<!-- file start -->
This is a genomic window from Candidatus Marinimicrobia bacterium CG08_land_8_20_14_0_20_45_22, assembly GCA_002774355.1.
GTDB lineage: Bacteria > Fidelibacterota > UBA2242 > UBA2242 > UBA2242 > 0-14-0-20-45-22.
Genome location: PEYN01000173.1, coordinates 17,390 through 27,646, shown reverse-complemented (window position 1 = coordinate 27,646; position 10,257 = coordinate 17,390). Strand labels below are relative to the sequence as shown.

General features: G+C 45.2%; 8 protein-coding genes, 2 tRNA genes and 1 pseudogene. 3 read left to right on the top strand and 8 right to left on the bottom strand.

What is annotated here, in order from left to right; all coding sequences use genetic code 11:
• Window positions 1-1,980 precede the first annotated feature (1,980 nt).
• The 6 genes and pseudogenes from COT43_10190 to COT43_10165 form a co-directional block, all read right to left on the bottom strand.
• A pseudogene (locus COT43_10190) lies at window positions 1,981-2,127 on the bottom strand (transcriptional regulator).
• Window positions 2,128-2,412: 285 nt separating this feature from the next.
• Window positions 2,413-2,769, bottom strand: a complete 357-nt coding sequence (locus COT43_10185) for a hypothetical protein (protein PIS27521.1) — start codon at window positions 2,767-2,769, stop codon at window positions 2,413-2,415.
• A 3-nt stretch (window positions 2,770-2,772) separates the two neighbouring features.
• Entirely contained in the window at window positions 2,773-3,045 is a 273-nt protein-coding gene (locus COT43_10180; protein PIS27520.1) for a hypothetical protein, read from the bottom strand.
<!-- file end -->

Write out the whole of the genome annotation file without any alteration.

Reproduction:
This is a genomic window from Candidatus Marinimicrobia bacterium CG08_land_8_20_14_0_20_45_22, assembly GCA_002774355.1.
GTDB lineage: Bacteria > Fidelibacterota > UBA2242 > UBA2242 > UBA2242 > 0-14-0-20-45-22.
Genome location: PEYN01000173.1, coordinates 17,390 through 27,646, shown reverse-complemented (window position 1 = coordinate 27,646; position 10,257 = coordinate 17,390). Strand labels below are relative to the sequence as shown.

General features: G+C 45.2%; 8 protein-coding genes, 2 tRNA genes and 1 pseudogene. 3 read left to right on the top strand and 8 right to left on the bottom strand.

What is annotated here, in order from left to right; all coding sequences use genetic code 11:
• Window positions 1-1,980 precede the first annotated feature (1,980 nt).
• The 6 genes and pseudogenes from COT43_10190 to COT43_10165 form a co-directional block, all read right to left on the bottom strand.
• A pseudogene (locus COT43_10190) lies at window positions 1,981-2,127 on the bottom strand (transcriptional regulator).
• Window positions 2,128-2,412: 285 nt separating this feature from the next.
• Window positions 2,413-2,769, bottom strand: a complete 357-nt coding sequence (locus COT43_10185) for a hypothetical protein (protein PIS27521.1) — start codon at window positions 2,767-2,769, stop codon at window positions 2,413-2,415.
• A 3-nt stretch (window positions 2,770-2,772) separates the two neighbouring features.
• Entirely contained in the window at window positions 2,773-3,045 is a 273-nt protein-coding gene (locus COT43_10180; protein PIS27520.1) for a hypothetical protein, read from the bottom strand.